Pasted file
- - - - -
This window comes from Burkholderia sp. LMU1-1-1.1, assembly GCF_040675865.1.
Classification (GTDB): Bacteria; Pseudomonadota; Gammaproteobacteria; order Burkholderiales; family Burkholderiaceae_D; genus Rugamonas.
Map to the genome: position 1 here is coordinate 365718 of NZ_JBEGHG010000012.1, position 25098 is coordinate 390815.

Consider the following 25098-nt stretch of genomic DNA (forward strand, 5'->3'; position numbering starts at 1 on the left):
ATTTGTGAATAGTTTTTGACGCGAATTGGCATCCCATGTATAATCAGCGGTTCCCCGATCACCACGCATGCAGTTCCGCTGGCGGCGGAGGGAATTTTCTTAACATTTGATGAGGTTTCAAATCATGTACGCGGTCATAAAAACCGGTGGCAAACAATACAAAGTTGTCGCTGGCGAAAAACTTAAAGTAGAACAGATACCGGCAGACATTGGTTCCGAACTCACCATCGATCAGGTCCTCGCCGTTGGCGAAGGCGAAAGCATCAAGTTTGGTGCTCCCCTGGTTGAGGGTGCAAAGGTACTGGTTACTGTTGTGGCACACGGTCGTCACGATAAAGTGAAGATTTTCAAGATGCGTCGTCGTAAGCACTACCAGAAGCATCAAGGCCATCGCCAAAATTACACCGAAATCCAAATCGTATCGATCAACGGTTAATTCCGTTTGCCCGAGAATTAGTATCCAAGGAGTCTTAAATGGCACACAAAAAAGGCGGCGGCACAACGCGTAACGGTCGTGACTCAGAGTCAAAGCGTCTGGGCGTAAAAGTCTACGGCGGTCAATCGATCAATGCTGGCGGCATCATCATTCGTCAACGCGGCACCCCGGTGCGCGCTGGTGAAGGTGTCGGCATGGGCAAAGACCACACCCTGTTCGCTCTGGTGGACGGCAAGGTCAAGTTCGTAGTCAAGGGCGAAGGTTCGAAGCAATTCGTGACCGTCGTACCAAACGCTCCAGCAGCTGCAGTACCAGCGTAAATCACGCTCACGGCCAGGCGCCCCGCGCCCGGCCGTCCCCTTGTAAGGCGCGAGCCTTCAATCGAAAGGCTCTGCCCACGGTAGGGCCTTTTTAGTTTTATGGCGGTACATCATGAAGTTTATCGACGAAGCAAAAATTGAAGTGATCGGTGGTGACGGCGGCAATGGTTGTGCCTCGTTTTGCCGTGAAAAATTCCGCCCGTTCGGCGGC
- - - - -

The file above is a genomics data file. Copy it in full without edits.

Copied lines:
This window comes from Burkholderia sp. LMU1-1-1.1, assembly GCF_040675865.1.
Classification (GTDB): Bacteria; Pseudomonadota; Gammaproteobacteria; order Burkholderiales; family Burkholderiaceae_D; genus Rugamonas.
Map to the genome: position 1 here is coordinate 365718 of NZ_JBEGHG010000012.1, position 25098 is coordinate 390815.

Consider the following 25098-nt stretch of genomic DNA (forward strand, 5'->3'; position numbering starts at 1 on the left):
ATTTGTGAATAGTTTTTGACGCGAATTGGCATCCCATGTATAATCAGCGGTTCCCCGATCACCACGCATGCAGTTCCGCTGGCGGCGGAGGGAATTTTCTTAACATTTGATGAGGTTTCAAATCATGTACGCGGTCATAAAAACCGGTGGCAAACAATACAAAGTTGTCGCTGGCGAAAAACTTAAAGTAGAACAGATACCGGCAGACATTGGTTCCGAACTCACCATCGATCAGGTCCTCGCCGTTGGCGAAGGCGAAAGCATCAAGTTTGGTGCTCCCCTGGTTGAGGGTGCAAAGGTACTGGTTACTGTTGTGGCACACGGTCGTCACGATAAAGTGAAGATTTTCAAGATGCGTCGTCGTAAGCACTACCAGAAGCATCAAGGCCATCGCCAAAATTACACCGAAATCCAAATCGTATCGATCAACGGTTAATTCCGTTTGCCCGAGAATTAGTATCCAAGGAGTCTTAAATGGCACACAAAAAAGGCGGCGGCACAACGCGTAACGGTCGTGACTCAGAGTCAAAGCGTCTGGGCGTAAAAGTCTACGGCGGTCAATCGATCAATGCTGGCGGCATCATCATTCGTCAACGCGGCACCCCGGTGCGCGCTGGTGAAGGTGTCGGCATGGGCAAAGACCACACCCTGTTCGCTCTGGTGGACGGCAAGGTCAAGTTCGTAGTCAAGGGCGAAGGTTCGAAGCAATTCGTGACCGTCGTACCAAACGCTCCAGCAGCTGCAGTACCAGCGTAAATCACGCTCACGGCCAGGCGCCCCGCGCCCGGCCGTCCCCTTGTAAGGCGCGAGCCTTCAATCGAAAGGCTCTGCCCACGGTAGGGCCTTTTTAGTTTTATGGCGGTACATCATGAAGTTTATCGACGAAGCAAAAATTGAAGTGATCGGTGGTGACGGCGGCAATGGTTGTGCCTCGTTTTGCCGTGAAAAATTCCGCCCGTTCGGCGGC